The cicadas are singing in E

Why? Was she able to hear that frequency better than others?

My college dorm provided phones in each room, all the same type of course, but they could be tuned to different ring pitches. We’d be hanging out together in someone’s room and hear a phone ring down the hall, but not know whose it was. This one girl had perfect pitch and so could say “B flat – that’s yours, Charlie.”

No barbershop quartets? The cicada need to up their game.

It could be the first line of a limerick! :grin:

When I was camping near Cap-Chat in Canada for the solar eclipse in 1972, I heard a bird call several times that was like the first 4 notes of Wagner’s “Tristan und Isolde”. The difference was the the bird call started on E rather than Wagner’s A. Transposed from F to C, in a way. I also read somewhere that Wagner actually did base those notes on a bird call, but I can’t find the reference now.

I had a cat who used to mew a pretty pure tone, so I played the keyboard along with her to see what pitch she was meowing at. It was B-flat, so after that I used to call her “the B-flat cat.”

My anecdote for hearing tunes in the wild is some automated staple or nail gun that I heard working on a neighboring apartment. For a month, a dozen or more times throughout the day, I would hear a single piece of metal getting shot out of it by the worker. Then, the worker would hold onto the trigger which, like holding down on a key on a keyboard, would start to rapid-fire the gun after an interval. Then, when they let go of the trigger it would shoot one last shot.

It sounded exactly like “A shave and a haircut”, but without the “two bits” part. After the first day I felt like Roger Rabbit and wanted to walk out and say “DO THE TWO BITS PART ALREADY!”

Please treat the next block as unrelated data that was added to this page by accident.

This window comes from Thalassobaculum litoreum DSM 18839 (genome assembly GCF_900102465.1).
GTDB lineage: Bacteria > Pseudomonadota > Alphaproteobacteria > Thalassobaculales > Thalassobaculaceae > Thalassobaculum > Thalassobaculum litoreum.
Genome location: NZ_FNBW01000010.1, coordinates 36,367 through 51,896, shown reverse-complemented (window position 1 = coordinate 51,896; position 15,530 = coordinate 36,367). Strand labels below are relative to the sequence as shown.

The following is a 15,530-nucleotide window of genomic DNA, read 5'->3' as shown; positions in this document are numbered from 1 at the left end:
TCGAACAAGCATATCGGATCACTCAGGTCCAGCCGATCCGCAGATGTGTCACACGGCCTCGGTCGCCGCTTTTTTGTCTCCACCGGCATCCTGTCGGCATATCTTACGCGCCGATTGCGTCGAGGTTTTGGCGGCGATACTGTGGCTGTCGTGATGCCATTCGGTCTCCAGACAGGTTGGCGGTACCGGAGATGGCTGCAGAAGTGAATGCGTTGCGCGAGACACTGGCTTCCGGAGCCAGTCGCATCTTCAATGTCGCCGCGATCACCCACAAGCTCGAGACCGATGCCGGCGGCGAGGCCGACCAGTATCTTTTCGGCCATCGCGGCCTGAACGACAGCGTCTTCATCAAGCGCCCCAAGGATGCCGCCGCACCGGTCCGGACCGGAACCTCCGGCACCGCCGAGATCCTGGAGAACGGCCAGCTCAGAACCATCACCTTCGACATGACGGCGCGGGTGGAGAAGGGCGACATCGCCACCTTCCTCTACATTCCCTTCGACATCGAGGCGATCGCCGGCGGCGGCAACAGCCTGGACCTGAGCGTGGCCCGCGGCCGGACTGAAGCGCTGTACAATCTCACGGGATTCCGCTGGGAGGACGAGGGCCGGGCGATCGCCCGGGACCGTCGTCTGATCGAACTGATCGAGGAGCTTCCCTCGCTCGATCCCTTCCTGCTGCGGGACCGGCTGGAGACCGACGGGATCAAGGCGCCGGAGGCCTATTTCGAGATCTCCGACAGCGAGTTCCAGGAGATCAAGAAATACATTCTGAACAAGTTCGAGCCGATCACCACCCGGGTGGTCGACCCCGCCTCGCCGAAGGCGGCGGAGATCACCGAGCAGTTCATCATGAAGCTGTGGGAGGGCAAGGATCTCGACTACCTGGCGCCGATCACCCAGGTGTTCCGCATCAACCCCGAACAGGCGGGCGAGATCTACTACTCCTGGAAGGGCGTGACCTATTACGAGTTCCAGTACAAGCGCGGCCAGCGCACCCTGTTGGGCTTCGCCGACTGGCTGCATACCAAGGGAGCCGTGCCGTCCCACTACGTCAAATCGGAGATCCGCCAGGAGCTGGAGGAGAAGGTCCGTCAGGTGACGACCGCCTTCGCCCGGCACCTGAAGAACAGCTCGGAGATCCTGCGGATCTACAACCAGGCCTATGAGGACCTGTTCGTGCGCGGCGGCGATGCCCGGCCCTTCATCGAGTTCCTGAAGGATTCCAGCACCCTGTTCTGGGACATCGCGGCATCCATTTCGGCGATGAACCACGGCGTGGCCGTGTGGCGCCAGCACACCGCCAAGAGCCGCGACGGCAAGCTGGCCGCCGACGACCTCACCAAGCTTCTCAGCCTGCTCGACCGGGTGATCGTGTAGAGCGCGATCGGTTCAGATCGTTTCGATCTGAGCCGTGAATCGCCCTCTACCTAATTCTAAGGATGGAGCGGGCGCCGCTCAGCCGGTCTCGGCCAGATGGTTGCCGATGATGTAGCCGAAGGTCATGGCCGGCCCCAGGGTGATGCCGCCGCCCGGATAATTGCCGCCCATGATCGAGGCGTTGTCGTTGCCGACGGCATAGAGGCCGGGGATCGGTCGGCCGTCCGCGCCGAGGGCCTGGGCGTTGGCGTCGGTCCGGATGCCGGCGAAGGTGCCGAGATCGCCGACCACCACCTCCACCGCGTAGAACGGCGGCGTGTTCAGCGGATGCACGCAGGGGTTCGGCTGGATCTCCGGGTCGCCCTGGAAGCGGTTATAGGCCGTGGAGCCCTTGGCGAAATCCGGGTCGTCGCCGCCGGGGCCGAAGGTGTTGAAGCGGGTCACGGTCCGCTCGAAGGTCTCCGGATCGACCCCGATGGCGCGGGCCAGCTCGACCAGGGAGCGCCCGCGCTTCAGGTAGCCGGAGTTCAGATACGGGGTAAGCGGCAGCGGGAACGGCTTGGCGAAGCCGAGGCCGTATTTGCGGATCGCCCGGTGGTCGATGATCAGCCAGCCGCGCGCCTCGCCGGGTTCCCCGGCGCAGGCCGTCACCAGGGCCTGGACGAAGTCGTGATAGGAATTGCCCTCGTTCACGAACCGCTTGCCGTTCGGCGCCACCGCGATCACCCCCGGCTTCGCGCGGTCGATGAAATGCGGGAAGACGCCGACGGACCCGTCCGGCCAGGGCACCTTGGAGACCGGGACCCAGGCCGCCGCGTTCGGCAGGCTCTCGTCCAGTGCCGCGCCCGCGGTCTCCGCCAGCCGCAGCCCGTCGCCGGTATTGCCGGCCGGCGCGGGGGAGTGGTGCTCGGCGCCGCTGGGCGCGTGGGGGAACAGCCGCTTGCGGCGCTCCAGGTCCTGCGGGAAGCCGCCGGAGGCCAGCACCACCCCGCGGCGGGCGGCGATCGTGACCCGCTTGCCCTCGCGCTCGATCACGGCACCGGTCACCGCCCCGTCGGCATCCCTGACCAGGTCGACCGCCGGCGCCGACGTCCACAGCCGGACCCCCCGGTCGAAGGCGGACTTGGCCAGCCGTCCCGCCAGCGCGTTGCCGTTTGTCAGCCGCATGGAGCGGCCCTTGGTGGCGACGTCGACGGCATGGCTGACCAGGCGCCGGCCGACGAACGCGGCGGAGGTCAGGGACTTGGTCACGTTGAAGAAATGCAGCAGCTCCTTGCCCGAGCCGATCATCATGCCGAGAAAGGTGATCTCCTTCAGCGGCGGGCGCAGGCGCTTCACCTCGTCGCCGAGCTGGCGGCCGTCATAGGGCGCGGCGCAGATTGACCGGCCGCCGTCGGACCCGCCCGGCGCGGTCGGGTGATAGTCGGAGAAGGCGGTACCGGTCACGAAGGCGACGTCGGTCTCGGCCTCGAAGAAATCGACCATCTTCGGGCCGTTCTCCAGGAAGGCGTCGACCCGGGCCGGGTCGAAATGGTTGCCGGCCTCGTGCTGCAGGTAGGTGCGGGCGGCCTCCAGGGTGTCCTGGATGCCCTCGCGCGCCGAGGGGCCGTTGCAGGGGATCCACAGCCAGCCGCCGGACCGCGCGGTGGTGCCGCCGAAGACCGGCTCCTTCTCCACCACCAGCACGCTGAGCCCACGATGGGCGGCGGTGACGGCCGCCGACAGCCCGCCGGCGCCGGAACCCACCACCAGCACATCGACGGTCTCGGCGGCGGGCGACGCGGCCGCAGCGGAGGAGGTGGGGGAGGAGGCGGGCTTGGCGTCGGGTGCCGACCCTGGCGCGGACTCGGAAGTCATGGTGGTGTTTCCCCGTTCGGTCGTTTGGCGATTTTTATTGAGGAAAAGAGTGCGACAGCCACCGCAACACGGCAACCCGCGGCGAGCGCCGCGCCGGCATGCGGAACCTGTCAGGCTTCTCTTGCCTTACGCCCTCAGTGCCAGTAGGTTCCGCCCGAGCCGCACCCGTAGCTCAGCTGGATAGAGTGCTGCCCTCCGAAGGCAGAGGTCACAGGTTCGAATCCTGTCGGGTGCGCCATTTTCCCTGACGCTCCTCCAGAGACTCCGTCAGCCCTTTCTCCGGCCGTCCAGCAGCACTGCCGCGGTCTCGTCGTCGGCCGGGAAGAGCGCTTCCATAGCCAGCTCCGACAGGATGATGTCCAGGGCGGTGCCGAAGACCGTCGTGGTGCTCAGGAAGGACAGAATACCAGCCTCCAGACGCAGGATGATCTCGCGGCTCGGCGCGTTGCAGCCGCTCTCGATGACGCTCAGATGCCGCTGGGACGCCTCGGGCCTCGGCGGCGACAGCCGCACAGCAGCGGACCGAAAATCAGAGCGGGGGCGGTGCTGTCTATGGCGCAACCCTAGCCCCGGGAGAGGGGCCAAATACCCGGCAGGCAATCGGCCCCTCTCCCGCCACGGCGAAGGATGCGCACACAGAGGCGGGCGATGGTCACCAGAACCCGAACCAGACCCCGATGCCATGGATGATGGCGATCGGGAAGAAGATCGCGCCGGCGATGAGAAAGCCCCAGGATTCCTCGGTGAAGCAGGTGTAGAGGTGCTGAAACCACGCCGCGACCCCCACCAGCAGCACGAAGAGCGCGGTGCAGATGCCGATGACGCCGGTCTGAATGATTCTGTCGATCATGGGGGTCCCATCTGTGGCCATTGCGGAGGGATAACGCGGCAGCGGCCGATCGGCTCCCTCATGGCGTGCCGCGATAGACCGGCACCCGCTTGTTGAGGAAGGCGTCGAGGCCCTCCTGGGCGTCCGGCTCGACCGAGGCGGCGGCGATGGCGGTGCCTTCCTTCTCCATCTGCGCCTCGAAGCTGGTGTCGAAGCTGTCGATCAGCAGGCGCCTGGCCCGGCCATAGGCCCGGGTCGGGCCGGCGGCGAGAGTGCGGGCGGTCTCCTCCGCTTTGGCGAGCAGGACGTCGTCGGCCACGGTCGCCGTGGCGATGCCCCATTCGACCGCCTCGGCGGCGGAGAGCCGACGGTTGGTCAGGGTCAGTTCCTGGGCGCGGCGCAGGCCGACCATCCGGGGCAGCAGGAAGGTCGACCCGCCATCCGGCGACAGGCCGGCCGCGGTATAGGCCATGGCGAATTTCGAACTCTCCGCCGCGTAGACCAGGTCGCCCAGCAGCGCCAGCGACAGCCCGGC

Samurai Guitarist has a YouTube channel, with a video titled: “dumb things all guitarists have done.” Number six was using a handheld tuner on a fart. It was D#.

Have at it.

When we were having our roof done, we noticed that too! We assumed it was deliberate and took to knocking twice whenever the roofer up there did it. TIL it wasn’t. lol.

It wasn’t me doing this messing around but Dodie Clark did:

Dodie - Toothbrush Harmony

Some have taken it to extremes.

And Device Orchestra has been going on for for years.

I remember his output before he added googly eyes, let alone the pipe cleaner arms.

The heyday of spectral music was the 1970s:

Whether it’s true or not, I don’t know — but the idea behind a statement like “most car horns are in the key of G” probably is that they play an interval, or a single tone, found in the G Major triad (G, B, or D).

Well, at least, if there was an idea behind the statement at all. Knowing how lists of factoids work, I think it’s more probable that it was just pulled directly out of some orifice of the list-writer.

For sure.

Wow, nice to see these two rather niche composers getting a mention here. I could never really get into Grisey’s music. He died relatively young in the late 90s.

Murail is still alive and active as a composer as far as I know. I’ve listened to his music quite a bit and the way he manages to completely transform an orchestra’s sound either by using clever acoustic tricks or electronics after they became available is always interesting. Very evocative music.

L’Esprit des Dunes (1994)
Winter Fragments (2000)

Test tEST